Are Nondairy Creamers Like Coffee-mate Bad for You?
When companies introduced nondairy creamers either in the late 1950s or early 1960s, people didn't know that one of the ingredients isn't good for you at all.
The use of nondairy creamers peaked in the 1980s, but there are people who have always used one form of milk or another instead.
The bad ingredient I'm talking about is partially hydrogenated vegetable oil. Hydrogenation is what happens to vegetable oil when it's cooked. Shortening, and I don't see it around as much as I used to, already contains hydrogenated vegetable oil.
I grew up in the 1960s, watching the older folks drink coffee with a dairy creamer of one kind or another. I don't even remember a nondairy creamer being used before my family moved to Hawaii in the seventies.
Evaporated milk from a can is what I remember the most. It's milk with a lot of the water removed, and it still needs refrigeration after opening. You have to add your own sweetener if you want your coffee sweet. Condensed milk, also called "sweetened condensed milk", already includes a sweetener. It's basically evaporated milk plus a sweetener. It also needs refrigeration after opening.
Some people think that regular whole milk is thick enough to serve the purpose. I know UHT milk works well because it's what I use on rare occasions. Since I learned of the trans fat issue surrounding partially hydrogenated vegetable oils, I've been drinking coffee black with a little added sugar more than any other way.
One of the first makers of nondairy coffee creamers was the Carnation company (now Nestlé), with Coffee-mate in 1961. A bunch of other companies saw how lucrative sales were and started marketing their own brands. I can't even begin to name names.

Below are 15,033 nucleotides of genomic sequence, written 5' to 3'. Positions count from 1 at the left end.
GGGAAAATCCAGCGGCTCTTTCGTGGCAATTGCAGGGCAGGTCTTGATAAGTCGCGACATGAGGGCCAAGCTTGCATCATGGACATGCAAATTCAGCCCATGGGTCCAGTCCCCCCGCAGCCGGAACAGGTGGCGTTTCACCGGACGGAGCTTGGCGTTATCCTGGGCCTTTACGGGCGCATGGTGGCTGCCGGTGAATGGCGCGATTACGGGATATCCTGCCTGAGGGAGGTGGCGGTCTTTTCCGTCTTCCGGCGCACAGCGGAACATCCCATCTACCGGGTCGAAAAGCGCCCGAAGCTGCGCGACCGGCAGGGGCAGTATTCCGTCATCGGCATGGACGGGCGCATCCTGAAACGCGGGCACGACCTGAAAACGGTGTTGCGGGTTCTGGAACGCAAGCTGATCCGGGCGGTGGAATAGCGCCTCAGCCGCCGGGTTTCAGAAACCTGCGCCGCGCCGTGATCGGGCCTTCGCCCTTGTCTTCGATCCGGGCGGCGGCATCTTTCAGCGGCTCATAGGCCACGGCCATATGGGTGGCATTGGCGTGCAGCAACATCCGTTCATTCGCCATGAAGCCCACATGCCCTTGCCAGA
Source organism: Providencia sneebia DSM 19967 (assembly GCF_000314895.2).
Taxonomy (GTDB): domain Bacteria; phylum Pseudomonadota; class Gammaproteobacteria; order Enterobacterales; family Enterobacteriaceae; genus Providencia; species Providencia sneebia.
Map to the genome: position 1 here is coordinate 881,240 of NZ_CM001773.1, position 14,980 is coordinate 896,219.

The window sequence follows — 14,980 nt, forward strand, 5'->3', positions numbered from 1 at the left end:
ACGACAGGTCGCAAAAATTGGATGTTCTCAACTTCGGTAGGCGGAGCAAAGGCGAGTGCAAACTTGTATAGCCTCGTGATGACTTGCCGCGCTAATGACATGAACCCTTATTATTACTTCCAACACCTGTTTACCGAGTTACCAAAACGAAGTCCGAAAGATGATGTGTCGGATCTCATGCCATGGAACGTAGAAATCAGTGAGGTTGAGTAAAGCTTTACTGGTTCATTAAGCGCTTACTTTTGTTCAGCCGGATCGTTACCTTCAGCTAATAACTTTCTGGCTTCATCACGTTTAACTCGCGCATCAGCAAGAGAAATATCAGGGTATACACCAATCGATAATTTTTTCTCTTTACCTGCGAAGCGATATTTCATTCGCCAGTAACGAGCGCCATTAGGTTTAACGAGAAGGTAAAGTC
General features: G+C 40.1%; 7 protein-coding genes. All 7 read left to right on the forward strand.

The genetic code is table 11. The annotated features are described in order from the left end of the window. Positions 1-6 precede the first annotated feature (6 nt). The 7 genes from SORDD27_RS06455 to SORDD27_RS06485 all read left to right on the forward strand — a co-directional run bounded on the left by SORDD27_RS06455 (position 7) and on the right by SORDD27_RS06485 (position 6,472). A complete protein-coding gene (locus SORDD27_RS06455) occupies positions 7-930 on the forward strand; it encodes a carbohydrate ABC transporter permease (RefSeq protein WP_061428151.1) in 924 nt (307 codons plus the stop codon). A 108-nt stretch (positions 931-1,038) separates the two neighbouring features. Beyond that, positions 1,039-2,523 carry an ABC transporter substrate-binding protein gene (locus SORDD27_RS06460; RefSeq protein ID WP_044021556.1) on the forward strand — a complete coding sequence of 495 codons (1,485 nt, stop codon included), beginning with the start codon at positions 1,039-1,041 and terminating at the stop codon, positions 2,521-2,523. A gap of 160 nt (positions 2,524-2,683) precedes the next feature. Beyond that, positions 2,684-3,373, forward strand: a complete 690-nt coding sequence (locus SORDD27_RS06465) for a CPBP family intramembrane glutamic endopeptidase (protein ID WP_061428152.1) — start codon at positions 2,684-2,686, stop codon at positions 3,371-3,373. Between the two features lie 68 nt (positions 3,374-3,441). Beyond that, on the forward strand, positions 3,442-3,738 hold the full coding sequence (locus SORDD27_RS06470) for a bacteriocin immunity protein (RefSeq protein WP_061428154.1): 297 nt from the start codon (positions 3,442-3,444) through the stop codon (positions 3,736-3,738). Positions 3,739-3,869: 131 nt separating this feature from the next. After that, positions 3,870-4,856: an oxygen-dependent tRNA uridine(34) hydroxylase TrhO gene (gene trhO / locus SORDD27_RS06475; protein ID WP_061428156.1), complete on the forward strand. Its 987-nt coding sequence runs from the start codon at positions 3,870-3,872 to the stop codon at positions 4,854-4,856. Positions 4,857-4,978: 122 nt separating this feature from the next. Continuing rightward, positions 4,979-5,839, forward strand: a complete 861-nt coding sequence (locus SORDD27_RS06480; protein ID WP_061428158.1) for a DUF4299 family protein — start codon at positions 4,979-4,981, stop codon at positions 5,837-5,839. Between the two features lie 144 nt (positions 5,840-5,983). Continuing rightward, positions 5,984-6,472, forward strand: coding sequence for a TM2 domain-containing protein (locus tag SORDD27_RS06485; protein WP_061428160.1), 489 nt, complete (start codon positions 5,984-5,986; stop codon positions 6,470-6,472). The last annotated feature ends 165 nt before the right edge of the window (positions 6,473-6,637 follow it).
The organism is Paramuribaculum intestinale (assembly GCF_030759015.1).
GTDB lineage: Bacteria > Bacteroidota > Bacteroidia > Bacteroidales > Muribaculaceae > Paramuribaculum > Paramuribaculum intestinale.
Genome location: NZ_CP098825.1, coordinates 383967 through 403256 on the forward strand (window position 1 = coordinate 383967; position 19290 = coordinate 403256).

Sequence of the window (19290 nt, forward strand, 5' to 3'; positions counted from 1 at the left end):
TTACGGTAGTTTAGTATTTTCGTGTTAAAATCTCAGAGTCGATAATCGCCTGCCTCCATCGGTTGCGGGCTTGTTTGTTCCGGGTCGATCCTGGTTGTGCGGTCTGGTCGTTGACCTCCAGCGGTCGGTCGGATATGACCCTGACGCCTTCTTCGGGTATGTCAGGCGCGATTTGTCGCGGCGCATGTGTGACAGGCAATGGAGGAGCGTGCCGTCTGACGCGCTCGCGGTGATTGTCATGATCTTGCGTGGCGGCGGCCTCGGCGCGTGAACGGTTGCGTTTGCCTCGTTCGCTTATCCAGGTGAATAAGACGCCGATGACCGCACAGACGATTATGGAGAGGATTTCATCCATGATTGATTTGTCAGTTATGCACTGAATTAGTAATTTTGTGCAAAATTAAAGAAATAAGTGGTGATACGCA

I suppose people who are lactose intolerant are left with a choice of either black coffee or coffee with a nondairy creamer. Fortunately, Nestlé came out with nondairy creamers that are low in fat. Some supposedly contain no partially hydrogenated vegetable oil at all.
The trick is to read the label. Some brands of nondairy creamer will say "no trans fat" when they have just little enough to legally say none. The Nestlé Corporation has no reason to skew this information, since they're marketing health-conscious products as much as possible. Nevertheless, a profit motive is way more powerful than complete honesty, so take it for what it's worth.
Partially Hydrogenated Vegetable Oils and Trans Fats
I'm no chemist, and I only know what I've learned through various sources. The process of hydrogenating vegetable oil produces trans fats. Scientists have linked trans fats to heart disease as well as the increased size of people's abdomens.
People use nondairy creamers in tea as well as coffee. The trans fat that nondairy creamers introduce outweigh the benefits of drinking tea. You need to do your research and read the labels when you decide to buy nondairy creamers. It's your health you should worry about, not the taste.